For folksinger Willi Carlisle, singing is healing. And by singing together, he believes we can begin to reckon with the inevitability of human suffering and grow in love. On his latest album, Critterland, Carlisle invites audiences to join him: “If we allow ourselves to sing together, there's a release of sadness, maybe even a communal one. And so for me personally, singing, like the literal act of thinking through suffering, is really freeing,” he says.
Rooted in the eclectic and collective world of his live shows, Carlisle’s third album, Critterland takes up where his sophomore album, Peculiar, Missouri left off, transforming Peculiar’s big tent into a Critterland menagerie and letting loose the weirdos he gathered together. The album is a wild romp through the backwaters of his mind and America, lingering in the odd corners of human nature to visit obscure oddballs, dark secrets, and complicated truths about the beauty and pain of life and love.
Produced by the GRAMMY Award-nominated Darrell Scott and to be released Jan. 26, 2024 by Signature Sounds, Critterland considers where we come from and where we are going. On the album, he takes on human suffering through stories about forbidden love, loss, generational trauma, addiction, and suicide, believing that by processing the traits and trauma we inherit, he can reach a deeper understanding of what it means to succeed and to exist.
“In many ways, the suffering that has gotten us here is going to control us. Our superstition and our prejudice is going to control us,” Carlisle says. “But in another way, we're physiologically set up to be instantaneously expressive of all of those feelings. And what comes out in moments of collectivity, is not just singing, but what I'd hope is a national reckoning with these various different kinds of suffering.”
Throughout Critterland runs Carlisle’s unease with the tension between love and the reality of an often painful world. He’s adamant that everyone should find and feel love, including queer love, love with no reproductive purpose, and love of ourselves; “I think at the heart of the record is the conflict between those two things, between doomed love and the possibility that that love creates,” he says.
But for Carlisle, finding the possibilities that love creates is often tinged with profound sadness, and he describes Critterland as “more of a Sunday morning crier than a Saturday night banger.” On “The Arrangements,” he speaks as a son ruminating on the traits he’s inherited from an imperfect father as he prepares for the man’s funeral; in “Dry County Dust,” he revels in the simple trappings of country life he loves intimately, like home-made jam and backyard chickens, all while considering the shackles of expectation; in “The Great Depression,” a dust bowl ballad heavy with implications for our current era, Carlisle leans on the term’s double meaning; with “I Want No Children,” he unapologetically requests that his family name die with him; and in the album’s final track, “The Money Grows on Trees,” he crafts an outlaw tale into a seven-minute indictment of capitalism and greed.
Carlisle wants not only to process pain, but to seek meaning in it. In the middle of the album, in “Two Headed Lamb,” Carlisle riffs on a poem by Laura Gilpin, in which the doomed lamb  lives for a short, bittersweet moment in a world that reflects its abundance: “and I know scattered o’er the cursed world / there are frightening bones to find/ bones of people born too soon, lambs too strange to survive,” Carlisle sings, “and as he walked out that mornin’, the old man didn’t look to see /out of season sweet persimmons in the old-growth tree.” By adding a farmer who’s failed to grasp the beauty of the moment, Carlisle raises the story’s stakes to meditate on who and what the world allows to thrive and how we perceive what falls outside of our expectations.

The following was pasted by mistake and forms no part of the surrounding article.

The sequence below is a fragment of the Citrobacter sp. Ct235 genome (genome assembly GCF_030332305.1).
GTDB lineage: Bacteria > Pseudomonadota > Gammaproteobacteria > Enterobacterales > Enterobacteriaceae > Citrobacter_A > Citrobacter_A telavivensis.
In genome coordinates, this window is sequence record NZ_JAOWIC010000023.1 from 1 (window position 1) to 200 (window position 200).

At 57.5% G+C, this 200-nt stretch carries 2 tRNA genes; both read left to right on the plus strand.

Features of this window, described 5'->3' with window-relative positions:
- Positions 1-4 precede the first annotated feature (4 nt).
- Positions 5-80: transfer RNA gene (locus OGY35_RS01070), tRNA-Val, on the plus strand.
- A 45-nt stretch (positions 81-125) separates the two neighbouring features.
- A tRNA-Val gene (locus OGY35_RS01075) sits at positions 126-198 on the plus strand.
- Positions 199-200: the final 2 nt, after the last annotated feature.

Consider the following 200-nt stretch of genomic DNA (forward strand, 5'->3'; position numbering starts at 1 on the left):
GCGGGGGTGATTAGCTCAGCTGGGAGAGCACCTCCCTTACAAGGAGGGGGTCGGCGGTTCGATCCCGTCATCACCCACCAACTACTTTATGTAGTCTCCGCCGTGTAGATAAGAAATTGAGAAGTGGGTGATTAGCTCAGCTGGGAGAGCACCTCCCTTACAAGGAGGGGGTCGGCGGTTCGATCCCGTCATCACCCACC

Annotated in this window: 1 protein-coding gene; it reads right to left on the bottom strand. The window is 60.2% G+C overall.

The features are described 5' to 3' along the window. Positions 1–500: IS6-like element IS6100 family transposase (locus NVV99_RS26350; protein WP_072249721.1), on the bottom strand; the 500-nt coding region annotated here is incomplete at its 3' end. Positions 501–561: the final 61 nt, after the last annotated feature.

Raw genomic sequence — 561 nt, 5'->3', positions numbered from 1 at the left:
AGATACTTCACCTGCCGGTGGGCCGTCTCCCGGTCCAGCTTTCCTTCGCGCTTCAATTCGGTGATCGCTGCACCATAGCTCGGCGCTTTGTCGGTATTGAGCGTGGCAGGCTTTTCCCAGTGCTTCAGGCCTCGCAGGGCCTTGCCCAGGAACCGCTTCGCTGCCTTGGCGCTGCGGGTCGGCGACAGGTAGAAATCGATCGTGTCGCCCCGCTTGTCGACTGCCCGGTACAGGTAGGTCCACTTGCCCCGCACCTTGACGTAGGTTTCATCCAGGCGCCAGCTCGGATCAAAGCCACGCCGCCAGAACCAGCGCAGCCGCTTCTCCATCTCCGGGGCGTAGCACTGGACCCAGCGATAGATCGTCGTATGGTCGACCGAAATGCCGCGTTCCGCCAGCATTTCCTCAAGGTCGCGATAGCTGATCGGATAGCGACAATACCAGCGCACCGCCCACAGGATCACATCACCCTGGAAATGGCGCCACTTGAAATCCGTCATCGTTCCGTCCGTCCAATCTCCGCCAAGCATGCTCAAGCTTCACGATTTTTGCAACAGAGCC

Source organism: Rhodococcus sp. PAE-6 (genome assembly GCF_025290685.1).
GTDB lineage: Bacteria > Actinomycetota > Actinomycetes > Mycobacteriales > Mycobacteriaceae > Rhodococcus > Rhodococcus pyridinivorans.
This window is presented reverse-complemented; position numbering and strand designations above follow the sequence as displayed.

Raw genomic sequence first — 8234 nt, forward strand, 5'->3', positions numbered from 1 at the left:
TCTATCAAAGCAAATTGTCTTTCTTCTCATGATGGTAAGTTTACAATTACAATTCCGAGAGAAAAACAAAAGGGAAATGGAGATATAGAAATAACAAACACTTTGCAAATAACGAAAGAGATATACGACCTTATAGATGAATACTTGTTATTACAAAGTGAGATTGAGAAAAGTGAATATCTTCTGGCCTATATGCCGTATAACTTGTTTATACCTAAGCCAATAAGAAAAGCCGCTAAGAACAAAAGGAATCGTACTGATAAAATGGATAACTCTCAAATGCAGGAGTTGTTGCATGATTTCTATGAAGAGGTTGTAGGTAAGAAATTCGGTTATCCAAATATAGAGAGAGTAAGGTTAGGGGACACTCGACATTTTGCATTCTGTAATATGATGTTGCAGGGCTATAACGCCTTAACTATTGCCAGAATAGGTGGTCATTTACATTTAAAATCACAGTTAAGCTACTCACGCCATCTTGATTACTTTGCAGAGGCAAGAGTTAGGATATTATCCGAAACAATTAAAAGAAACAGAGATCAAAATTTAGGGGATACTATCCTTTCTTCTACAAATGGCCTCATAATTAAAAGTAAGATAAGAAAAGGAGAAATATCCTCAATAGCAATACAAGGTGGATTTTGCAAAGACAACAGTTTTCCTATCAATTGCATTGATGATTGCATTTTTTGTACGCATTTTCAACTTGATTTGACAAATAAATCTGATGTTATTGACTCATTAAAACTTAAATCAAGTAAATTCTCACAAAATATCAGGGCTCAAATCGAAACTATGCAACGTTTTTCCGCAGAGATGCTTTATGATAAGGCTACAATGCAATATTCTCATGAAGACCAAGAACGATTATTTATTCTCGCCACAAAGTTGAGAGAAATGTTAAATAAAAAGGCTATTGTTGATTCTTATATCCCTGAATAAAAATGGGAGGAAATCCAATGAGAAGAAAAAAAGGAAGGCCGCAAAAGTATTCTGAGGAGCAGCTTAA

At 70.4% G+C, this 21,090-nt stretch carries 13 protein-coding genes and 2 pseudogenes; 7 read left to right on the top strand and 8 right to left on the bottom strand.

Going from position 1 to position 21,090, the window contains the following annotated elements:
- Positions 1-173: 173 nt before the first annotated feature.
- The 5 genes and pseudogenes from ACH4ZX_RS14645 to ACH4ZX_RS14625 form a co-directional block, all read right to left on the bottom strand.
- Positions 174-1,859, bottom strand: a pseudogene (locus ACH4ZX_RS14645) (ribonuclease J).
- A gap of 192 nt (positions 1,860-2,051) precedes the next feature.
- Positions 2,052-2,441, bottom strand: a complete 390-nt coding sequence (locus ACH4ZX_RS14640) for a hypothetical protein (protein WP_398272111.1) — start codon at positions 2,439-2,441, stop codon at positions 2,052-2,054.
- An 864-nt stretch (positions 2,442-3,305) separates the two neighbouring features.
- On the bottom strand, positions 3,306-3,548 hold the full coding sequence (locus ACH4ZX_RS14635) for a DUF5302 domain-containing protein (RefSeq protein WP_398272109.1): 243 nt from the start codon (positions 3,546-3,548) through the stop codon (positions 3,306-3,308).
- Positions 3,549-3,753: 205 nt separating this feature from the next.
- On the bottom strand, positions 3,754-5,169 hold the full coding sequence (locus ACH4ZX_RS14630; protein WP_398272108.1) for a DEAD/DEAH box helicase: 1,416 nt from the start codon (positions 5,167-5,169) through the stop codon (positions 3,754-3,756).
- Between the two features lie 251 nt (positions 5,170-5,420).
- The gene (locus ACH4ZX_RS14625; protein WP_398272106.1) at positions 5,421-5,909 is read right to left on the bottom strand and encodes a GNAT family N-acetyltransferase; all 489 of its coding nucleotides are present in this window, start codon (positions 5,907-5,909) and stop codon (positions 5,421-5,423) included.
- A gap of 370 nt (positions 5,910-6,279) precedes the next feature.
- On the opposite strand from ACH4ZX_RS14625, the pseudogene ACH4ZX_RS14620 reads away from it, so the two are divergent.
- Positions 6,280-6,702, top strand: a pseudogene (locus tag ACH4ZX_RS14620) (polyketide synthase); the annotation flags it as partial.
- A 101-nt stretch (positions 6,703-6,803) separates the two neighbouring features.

For Carlisle, the album’s also an opportunity to strike a tricky balance. Acutely aware that his song “Cheap Cocaine,” resulted in some of his early success, he’s careful now how he talks about drugs. Older and wiser, he wants to consider addiction and its destruction without completely eschewing drug use. “I want to be able to write about drugs in a way that isn't glorifying, but has a social purpose. And I don't feel like we're doing that with Americana music much,” he says.
Treading lightly along that line, Carlisle penned the album’s penultimate track, “When the Pills Wear Off,” with Billy Keane. Thriving on a haunting, sweet refrain that braids illicit queer love and drug addiction into one story, Carlisle searches for the nuance in his character’s pain and shame: “I lost friends to heroin, plenty more to lovin’ them / Strung out on the highway like we couldn’t read the signs / Now that I am older and burn a little colder / I know how to read between the lines.”
In between the lines Carlisle finds life’s lessons, insisting that complication is important and cautioning listeners not to take his exploration and quest for understanding as a recommendation: “I don't want to hit rock bottom. I'm not advocating to not have children. I'm not advocating to be a drug addict,” he says. “I'm saying that you got to shine a light on the worst impulses to see where they go to, so that you're not afraid of them, and so that you can guide yourself into more love with greater certainty.”
And as always, living in a world whose politics seek to divide and control, Carlisle comes back to one essential question: “How do we save love from hate?” Sing along and find out.